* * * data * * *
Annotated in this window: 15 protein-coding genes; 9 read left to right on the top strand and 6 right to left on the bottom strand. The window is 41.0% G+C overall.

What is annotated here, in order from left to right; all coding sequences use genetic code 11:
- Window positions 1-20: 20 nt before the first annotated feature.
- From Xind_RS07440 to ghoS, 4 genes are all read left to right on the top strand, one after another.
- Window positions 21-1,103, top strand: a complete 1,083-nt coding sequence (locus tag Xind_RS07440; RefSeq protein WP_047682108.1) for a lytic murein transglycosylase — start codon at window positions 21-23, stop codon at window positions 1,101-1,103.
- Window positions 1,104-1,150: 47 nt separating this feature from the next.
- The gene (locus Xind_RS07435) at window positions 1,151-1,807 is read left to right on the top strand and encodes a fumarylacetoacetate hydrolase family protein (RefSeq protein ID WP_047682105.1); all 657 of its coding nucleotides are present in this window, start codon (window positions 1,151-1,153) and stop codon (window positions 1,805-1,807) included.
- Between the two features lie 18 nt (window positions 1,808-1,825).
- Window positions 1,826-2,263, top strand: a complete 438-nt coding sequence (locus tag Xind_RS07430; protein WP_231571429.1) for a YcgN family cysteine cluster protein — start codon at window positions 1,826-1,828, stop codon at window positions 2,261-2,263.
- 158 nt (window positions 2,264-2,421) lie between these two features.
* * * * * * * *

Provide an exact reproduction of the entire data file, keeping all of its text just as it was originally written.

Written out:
Annotated in this window: 15 protein-coding genes; 9 read left to right on the top strand and 6 right to left on the bottom strand. The window is 41.0% G+C overall.

What is annotated here, in order from left to right; all coding sequences use genetic code 11:
- Window positions 1-20: 20 nt before the first annotated feature.
- From Xind_RS07440 to ghoS, 4 genes are all read left to right on the top strand, one after another.
- Window positions 21-1,103, top strand: a complete 1,083-nt coding sequence (locus tag Xind_RS07440; RefSeq protein WP_047682108.1) for a lytic murein transglycosylase — start codon at window positions 21-23, stop codon at window positions 1,101-1,103.
- Window positions 1,104-1,150: 47 nt separating this feature from the next.
- The gene (locus Xind_RS07435) at window positions 1,151-1,807 is read left to right on the top strand and encodes a fumarylacetoacetate hydrolase family protein (RefSeq protein ID WP_047682105.1); all 657 of its coding nucleotides are present in this window, start codon (window positions 1,151-1,153) and stop codon (window positions 1,805-1,807) included.
- Between the two features lie 18 nt (window positions 1,808-1,825).
- Window positions 1,826-2,263, top strand: a complete 438-nt coding sequence (locus tag Xind_RS07430; protein WP_231571429.1) for a YcgN family cysteine cluster protein — start codon at window positions 1,826-1,828, stop codon at window positions 2,261-2,263.
- 158 nt (window positions 2,264-2,421) lie between these two features.